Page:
"On the Trial of the Black" | An attempt to track corruption
Here is an extract form the recently launched book authored by Bibek Debroy and Kishore Arun Desai ‘On The Trail of the Black.’ This authoritative volume is a valuable reference to every citizen who dreams of a corruption-free India.
In short, in a country like India where judicial review and anti-corruption laws are already very strong, the marginal benefit of a law in these respects – mandating principles of fairness, providing remedies and prescribing penalties – is limited.
Of the four benefits mentioned above, the only real advantage that remains to be considered is the second one: that unlike executive orders such as the GFR, a law can bind not only low-level officials, but even the highest levels of the government. In examining this further, it is necessary to distinguish between parts of a ‘law’ that can be modified through delegated legislation and those which can only be modified with approval of the legislature. To the extent the ‘law’ is contained in delegated legislation (most of the US procurement law is in this form), it is almost as easy for the government of the day to modify it as it is to issue executive orders. However, delegated legislation has to be placed in Parliament whereas mere executive orders do not. This means, both in theory and in practice, there is a slightly but distinctly greater level of rigidity attached to rules. Portions of the law that require legislative approval are of course difficult for the executive to modify in the short run. Greater rigidity, ie reduced ability of government to relax procedure, is the only real difference between procurement law and executive instructions.
However, this very rigidity can be a cause of inefficiency. As it is, the requirements of transparency and fairness put the government at a disadvantage versus a private buyer in a game-theoretic sense. Information is power. The government is not allowed to conceal information and under the RTI Act can be compelled to disclose everything it knows sooner or later. It must follow a pre-set procedure. It cannot act unfairly. A private buyer, on the other hand, can simply refuse to deal with a vendor it dislikes for reasons of past bad performances in order to induce a better price or indeed on a mere whim, and is not required to state reasons. A private vendor to the government is not required to disclose anything beyond what is asked for and is not expected to be transparent about its costs. Nor is it, as a private citizen, held to any norms of fairness. A vendor to government can litigate repeatedly without becoming ineligible for future procurement. Poor performance is very difficult to establish to a judicial standard of proof, and judicial processes often take years. If public administration were totally honest and competent and there were no risk of corruption (and if the notion that ‘fairness as a good thing in itself ’ is ignored), transparent and fair public procurement procedures could actually end up costing the taxpayer money by weakening the bargaining power of the taxpayer’s agents.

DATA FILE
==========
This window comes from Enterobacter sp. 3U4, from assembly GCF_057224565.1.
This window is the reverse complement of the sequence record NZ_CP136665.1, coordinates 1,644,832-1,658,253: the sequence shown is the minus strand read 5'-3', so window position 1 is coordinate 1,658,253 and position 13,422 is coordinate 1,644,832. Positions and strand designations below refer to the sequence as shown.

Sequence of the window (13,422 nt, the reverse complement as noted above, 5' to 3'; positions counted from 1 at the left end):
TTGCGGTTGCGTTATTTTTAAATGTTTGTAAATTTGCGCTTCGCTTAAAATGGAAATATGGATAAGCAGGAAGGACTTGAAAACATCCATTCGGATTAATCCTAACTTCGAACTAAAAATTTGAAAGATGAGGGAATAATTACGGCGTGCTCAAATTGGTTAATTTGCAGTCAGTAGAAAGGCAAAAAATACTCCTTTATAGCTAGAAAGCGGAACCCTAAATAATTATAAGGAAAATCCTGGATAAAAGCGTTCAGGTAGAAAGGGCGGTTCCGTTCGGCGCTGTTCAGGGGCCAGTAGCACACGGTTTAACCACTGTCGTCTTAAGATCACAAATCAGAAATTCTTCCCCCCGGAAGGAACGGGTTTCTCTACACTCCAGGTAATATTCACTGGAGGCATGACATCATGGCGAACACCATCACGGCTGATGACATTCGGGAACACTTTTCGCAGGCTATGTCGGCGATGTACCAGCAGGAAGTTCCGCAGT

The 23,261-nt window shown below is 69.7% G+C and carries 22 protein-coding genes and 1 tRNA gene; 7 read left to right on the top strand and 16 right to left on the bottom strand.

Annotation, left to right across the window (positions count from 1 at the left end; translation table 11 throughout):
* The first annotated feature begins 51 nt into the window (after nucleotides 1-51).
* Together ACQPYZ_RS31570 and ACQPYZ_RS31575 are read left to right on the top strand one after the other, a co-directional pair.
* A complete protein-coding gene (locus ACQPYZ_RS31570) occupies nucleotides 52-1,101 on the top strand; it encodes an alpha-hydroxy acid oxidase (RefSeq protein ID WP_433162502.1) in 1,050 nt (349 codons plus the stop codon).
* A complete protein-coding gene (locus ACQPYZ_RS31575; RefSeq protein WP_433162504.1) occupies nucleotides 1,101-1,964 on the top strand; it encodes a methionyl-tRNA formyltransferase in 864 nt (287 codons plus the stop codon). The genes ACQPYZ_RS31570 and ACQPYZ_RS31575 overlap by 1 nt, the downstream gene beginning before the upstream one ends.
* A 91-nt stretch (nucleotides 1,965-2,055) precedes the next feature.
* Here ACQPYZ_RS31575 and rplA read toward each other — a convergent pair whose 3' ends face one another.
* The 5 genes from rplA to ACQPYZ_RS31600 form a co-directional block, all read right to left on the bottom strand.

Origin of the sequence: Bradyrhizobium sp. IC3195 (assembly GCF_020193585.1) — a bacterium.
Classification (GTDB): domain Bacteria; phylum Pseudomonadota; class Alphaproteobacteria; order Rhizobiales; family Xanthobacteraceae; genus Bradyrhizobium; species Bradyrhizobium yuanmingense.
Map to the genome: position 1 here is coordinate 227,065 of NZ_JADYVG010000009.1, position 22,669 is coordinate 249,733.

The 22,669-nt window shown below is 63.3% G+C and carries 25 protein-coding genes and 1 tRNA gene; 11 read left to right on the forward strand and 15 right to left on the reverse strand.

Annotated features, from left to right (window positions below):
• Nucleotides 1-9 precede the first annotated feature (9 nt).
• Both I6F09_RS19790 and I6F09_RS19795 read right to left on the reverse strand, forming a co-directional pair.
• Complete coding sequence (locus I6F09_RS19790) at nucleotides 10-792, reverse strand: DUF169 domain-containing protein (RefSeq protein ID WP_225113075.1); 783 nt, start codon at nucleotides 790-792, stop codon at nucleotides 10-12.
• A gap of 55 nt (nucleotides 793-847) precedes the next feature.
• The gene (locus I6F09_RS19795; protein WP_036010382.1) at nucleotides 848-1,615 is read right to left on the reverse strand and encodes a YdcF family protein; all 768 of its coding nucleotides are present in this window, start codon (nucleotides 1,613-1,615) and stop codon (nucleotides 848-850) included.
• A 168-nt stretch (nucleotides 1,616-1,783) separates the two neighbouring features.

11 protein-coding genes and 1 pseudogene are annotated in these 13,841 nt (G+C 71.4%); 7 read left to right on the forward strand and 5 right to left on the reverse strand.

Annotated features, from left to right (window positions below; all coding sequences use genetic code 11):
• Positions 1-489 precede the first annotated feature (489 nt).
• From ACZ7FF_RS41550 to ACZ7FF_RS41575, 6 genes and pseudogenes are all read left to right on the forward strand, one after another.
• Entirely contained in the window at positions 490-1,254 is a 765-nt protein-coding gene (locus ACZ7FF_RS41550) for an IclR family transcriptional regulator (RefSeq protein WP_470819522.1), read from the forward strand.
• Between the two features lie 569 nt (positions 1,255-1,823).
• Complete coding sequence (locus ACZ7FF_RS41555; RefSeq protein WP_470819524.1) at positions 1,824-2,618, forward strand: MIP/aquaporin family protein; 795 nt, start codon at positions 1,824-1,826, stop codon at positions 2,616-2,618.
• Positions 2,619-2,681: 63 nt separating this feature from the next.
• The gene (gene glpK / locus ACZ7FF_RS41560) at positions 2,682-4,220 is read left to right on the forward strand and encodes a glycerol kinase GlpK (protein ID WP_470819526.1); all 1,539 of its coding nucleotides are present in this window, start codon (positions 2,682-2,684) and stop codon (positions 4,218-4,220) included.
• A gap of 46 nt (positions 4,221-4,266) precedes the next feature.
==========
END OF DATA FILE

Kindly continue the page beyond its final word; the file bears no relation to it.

Greater rigidity in procedure (the one true benefit of a law over instructions) can worsen this competitive disadvantage. It would raise the bar in terms of government’s obligations to show adherence to procedure. While price is quantifiable, quality differences between suppliers often cannot be ‘proven’ objectively to a judicial standard; suppliers may produce quality ‘good enough for government’. Substantiating poor or delayed execution to a judicially acceptable standard is also difficult and therefore, suppliers feel they can provide bad service without suffering in future procurement. Rigid rules can create difficulty in responding to changing circumstances or special situations. It was the absence of rules that enabled President Thomas Jefferson to purchase in 1803 (on a negotiated basis with no ‘transparency’) 828,000 square miles of land from France (the so-called Louisiana Purchase) doubling the size of the then United States, a decision which was questioned at the time.
Thus, while rigidity may reduce scope for abuse, it can also be a constraint on acting in the best interest of the public. If, to avoid rigidity, a provision for relaxation is included in the law, it allows for genuine cases, but also lends itself to misuse for improper reason and gets one back to the situation with executive instructions – a paradox which cannot be easily resolved.
Moreover, sophisticated forms of corruption are based on manipulation without procedural deviation and can coexist with a good law. Few of the instances of corruption in procurement have involved violations of procedure. Barring the very early laudatory reference from the World Bank a year after the law came into force in Tamil Nadu, there is no evidence – empirical or anecdotal – that corruption in procurement in Tamil Nadu or Karnataka is significantly less than at the central level or in states without a procurement law. Indeed, in conversations with the authors, civil servants who have worked in those states and in the Government of India stated that they do not see procurement in those states as less corrupt than procurement in the Government of India or other states.
In practice, therefore, the existence of a procurement law is neither a necessity nor a sufficient antidote to corruption. In India, where existing rules are quite sophisticated, corruption coexists with sophistication and typically occurs without violation of rules.